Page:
Twenty-five schoolteachers who were claimed to be using ByLock, a smart phone messaging application, have been detained as part of a witch-hunt targeting the Gülen movement.

Turkish prosecutors claim that Bylock is the top communication tool among the members of Gulen Movement, which the government accuses of mastermind the July 15 coup attempt. But, critics blast on the government for detaining thousands for using the suspected application.

Detention warrants for 30 Denizli-based teachers for using the ByLock application while police managed to reach 25 of them as of late Monday.

Labor and Social Security Minister Mehmet Müezzinoğlu told reporters in Bursa on Sept. 14 that the Turkish intelligence agency had determined the identity of nearly half the 180,000 users of ByLock in Turkey.

Opening an account at Bank Asya after the Dec.17 and Dec. 25 corruption operations and using the ByLock applications are mentioned as the basic criteria for pursuing the witch-hunt against the Gülen movement.

The Justice and Development Party (AKP) government, which launched a war against the Gülen movement following the eruption of a corruption scandal in late 2013 in which senior government members were implicated, carried its ongoing crackdown on the movement and its sympathizers to a new level after a failed coup attempt on July 15 which killed 240 people and injured a thousand of others.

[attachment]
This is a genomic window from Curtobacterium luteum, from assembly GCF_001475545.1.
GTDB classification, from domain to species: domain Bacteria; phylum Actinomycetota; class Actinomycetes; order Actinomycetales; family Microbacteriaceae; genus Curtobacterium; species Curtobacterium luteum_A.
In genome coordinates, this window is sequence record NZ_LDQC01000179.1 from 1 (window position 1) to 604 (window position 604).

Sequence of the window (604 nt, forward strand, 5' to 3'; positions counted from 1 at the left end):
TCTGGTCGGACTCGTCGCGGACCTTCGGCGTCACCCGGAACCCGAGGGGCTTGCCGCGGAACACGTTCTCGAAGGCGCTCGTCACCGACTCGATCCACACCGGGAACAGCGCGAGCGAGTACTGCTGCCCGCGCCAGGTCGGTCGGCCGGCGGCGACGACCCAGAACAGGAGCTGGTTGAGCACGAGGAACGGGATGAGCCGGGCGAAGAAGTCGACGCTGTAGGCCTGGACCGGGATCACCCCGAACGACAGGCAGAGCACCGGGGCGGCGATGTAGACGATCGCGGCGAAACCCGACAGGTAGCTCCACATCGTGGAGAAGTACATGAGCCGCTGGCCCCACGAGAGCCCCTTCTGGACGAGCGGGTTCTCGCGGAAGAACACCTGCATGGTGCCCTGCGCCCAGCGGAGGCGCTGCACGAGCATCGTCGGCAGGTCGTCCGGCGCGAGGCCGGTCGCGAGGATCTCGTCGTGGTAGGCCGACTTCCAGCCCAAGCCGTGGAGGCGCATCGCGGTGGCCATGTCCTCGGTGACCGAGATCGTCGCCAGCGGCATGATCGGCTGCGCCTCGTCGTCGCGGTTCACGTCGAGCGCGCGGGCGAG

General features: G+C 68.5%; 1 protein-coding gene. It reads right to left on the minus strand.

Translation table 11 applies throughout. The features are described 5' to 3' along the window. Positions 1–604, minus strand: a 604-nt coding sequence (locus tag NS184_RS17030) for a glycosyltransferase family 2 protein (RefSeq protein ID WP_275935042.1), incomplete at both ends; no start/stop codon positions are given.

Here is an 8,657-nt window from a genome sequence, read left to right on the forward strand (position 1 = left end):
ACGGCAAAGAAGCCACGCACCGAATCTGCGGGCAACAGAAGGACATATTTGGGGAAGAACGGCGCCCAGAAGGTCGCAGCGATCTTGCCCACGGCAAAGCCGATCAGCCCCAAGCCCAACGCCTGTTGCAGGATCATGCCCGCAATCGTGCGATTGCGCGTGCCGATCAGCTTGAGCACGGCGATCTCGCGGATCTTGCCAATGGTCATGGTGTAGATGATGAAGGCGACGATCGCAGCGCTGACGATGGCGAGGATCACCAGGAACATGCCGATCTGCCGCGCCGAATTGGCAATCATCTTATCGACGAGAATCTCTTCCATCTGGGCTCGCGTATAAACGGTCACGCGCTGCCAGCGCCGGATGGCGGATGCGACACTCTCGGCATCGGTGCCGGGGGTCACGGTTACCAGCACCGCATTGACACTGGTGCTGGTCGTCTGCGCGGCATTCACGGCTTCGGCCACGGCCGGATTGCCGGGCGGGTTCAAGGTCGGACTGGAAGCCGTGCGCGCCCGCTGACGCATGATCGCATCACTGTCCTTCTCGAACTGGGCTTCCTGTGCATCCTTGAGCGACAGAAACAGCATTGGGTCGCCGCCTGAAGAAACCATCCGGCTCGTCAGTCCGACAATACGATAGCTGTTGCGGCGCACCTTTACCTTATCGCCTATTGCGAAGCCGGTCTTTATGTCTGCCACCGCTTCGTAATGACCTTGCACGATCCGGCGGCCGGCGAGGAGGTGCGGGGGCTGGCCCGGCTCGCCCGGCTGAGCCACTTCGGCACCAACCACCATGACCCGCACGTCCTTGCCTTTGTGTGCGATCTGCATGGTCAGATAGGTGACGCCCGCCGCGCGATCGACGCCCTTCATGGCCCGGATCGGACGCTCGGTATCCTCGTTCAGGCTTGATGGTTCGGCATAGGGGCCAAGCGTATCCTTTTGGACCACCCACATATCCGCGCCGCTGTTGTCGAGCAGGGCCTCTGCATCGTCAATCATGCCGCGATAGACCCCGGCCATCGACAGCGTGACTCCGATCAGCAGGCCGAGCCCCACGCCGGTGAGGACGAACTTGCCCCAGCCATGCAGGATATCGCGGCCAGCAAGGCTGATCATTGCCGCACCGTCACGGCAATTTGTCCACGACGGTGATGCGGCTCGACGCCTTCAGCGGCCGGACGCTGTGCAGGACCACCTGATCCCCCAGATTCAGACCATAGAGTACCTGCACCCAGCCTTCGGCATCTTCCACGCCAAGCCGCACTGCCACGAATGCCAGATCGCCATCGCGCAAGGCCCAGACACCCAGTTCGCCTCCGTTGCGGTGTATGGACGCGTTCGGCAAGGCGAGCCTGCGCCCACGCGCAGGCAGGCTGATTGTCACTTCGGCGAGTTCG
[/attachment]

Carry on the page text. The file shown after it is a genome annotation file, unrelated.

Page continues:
Although the movement strongly denies having any role in the corruption probe and the coup attempt, the government accuses it of having masterminded both despite the lack of any tangible evidence.

Turkish Islamic scholar Fethullah Gülen called for an international investigation into the coup attempt, but President Recep Tayyip Erdoğan — calling the coup attempt “a gift from God” — and the government initiated a widespread purge aimed at cleansing sympathizers of the movement from within state institutions, dehumanizing its popular figures and putting them in custody.

More than 100,000 people have been purged from state bodies, nearly 43,000 detained and 24,000 arrested since the coup attempt. Arrestees included journalists, judges, prosecutors, police and military officers, academics, governors and even a comedian.